Pennsylvania school spending
Pennsylvania school spending is tracked by the Pennsylvania Department of Education (PDE). The Department of Education is required to submit financial reports annually for school expenditures, revenues and 511 tax forms.
Pennsylvania spends approximately $22 billion annually on public education from all sources. About 35% of this money is appropriated by the General Assembly and allocated to local districts by formula. These formulas are partly set by programmatic factors (e.g., funds for "basic education" and "special education" are allocated separately) and by measures of a district's potential tax base.
In the FY2013 state budget, the state general funds includes $9.34 billion for public K-12 education, $5.4 billion for the basic education funding line item (an increase of $49 million over the FY2012 budget) and $1.02 billion for special education funding, the same as the FY2012 budget,
For most Pennsylvania school districts the main source of local revenue is the property tax, followed by either an earned income tax (EIT) or personal income tax (PIT). Local districts have the legal right to levy other taxes, but many have abolished these so-called "nuisance taxes" on various grounds.
Act 1 implications
Since the passage of Act 1 of 2006, boards must announce during December of the year before a school fiscal year whether they will increase property taxes beyond a formula-determined ceiling or to request exceptions to this ceiling from the .Pennsylvania Department of Education (PDE). Boards boards must publish a tentative budgets in time to allow at least 20 days for public inspection and comment before final budget approval. Final approval typically occurs at June meeting.
The meetings of local school boards are governed by a sunshine law. In addition, public hearings are required for some decisions with long-term financial implications -- primarily those involving the purchase of real property or the construction of school buildings or major expansion of existing buildings. A recently passed open-records law codifies the right of the public to demand access to public-sector expenditures, including those of school districts, subject to privacy-based and some other exceptions.
School district costs
Budget data for Pennsylvania's 501 school districts may or may not be published on district websites. The approximate budget breakdowns displayed in percentage terms in the sections that follow will vary from district to district. It would be unusual, however, for costs in any of the categories shown to vary by more than 5% of the approximations displayed here.
Education is labor-intensive, so personnel costs (salaries and benefits) account for approximately 70% of most school district budgets. Debt service on bond issues (for building construction) are likely to account for another 10% (more or less). Other costs account for the remaining 20% of a typical budget. These includes transportation, utilities, instructional materials (books, computers) and consumable supplies.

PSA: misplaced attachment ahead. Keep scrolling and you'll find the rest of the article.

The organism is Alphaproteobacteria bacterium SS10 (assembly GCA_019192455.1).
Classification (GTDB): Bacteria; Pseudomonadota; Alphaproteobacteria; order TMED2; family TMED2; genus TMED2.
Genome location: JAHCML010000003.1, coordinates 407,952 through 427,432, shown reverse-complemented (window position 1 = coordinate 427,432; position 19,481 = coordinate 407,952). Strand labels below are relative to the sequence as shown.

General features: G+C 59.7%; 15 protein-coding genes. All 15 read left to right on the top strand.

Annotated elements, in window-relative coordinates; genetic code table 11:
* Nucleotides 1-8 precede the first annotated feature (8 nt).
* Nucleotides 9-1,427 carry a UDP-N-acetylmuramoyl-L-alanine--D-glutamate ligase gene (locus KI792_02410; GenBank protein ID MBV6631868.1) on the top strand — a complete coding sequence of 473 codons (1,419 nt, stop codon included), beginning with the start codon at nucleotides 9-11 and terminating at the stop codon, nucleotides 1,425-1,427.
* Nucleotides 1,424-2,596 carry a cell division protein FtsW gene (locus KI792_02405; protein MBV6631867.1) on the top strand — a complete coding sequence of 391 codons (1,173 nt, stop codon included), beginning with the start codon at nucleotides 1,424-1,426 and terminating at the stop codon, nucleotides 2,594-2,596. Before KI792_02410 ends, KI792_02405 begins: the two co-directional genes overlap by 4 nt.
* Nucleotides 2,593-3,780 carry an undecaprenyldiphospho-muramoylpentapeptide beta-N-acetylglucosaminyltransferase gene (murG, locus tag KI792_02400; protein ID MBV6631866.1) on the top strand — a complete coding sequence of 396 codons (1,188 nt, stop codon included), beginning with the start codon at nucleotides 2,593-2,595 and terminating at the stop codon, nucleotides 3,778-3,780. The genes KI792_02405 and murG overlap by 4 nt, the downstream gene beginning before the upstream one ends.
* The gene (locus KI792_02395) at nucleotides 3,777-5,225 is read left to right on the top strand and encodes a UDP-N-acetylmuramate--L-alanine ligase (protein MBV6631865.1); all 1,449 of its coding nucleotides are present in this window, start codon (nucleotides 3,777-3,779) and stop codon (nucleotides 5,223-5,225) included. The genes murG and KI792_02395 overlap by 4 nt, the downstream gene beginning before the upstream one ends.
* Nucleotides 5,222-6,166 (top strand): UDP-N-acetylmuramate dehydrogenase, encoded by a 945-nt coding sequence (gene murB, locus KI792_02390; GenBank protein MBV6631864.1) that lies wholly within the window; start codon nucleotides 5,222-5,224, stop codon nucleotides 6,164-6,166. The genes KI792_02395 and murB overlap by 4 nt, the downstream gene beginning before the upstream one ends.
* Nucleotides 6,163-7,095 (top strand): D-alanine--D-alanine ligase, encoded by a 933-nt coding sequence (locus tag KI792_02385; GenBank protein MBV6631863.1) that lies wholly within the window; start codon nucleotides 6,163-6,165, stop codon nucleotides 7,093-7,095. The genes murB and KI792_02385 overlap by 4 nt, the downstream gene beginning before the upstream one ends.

The chart to the right (Figure 1) shows how costs are typically displayed.
At the point in time when a school board votes on the following year's expense budget (e.g., in June, 2009, for school fiscal year 07/01/09-06/30/10) most costs have already been determined by prior board decisions (primarily on teacher union contracts or on bond issues) or by the necessity of complying with state and federal mandates. When approving annual budgets, boards can achieve significant near-term cost reductions only by increasing or decreasing the number of staff positions. Otherwise a board's ability to achieve near-term cost savings on the following year's budget is likely to amount to no more than 1-3% of the budget total. Some possible economy measures may carry long-term costs (e.g., deferred maintenance on buildings and equipment). At other points during a year, however, boards make decisions that have major long-term impacts on district budgets.
School district costs showing personnel categories
A limitation of the display in Figure 1 in the preceding section is that it ignores how boards must actually make decisions on the personnel costs that typically total about 70% of their budgets. In general, boards must make separate decisions pertaining to three different types of personnel. The chart in Figure 2 shows the portions of a school budget likely to be attributable to these kinds of decisions.
- Teachers. In Pennsylvania, contracts setting compensation for instructional staff are negotiated through collective bargaining. Contract terms tend to set the levels for agreements in other areas. That is, school districts typically feel constrained to provide benefits and salary percentage raises at least comparable to those received by teachers. (In this context, "teachers" is shorthand for all non-administrative professionals -- mainly teachers but including counselors, librarians, school nurses.
- Administrators. This category includes central office professional staff and building principals. They are not covered by collective bargaining agreements but have the right to "meet and discuss" contract terms with school board committees.
- Support staff. This category includes secretaries, classroom aides, custodians, security personnel, cafeteria personnel and others. In Pennsylvania they may or may not be unionized.
The breakdown of costs shown in Figure 2 will often be useful in assessing the importance of particular decision points, such as beginning a construction or major renovation program, negotiating a union contract, deciding whether to add or reduce administrative personnel, or setting a superintendent's salary.
- ↑ Pennsylvania Department of Education, Finance Department
- ↑ National Center for Educational Statistics, State Education Profiles, Pennsylvania
- ↑ The Daily American "New state budget increases basic education funding, changes charter school formula" July 4, 2012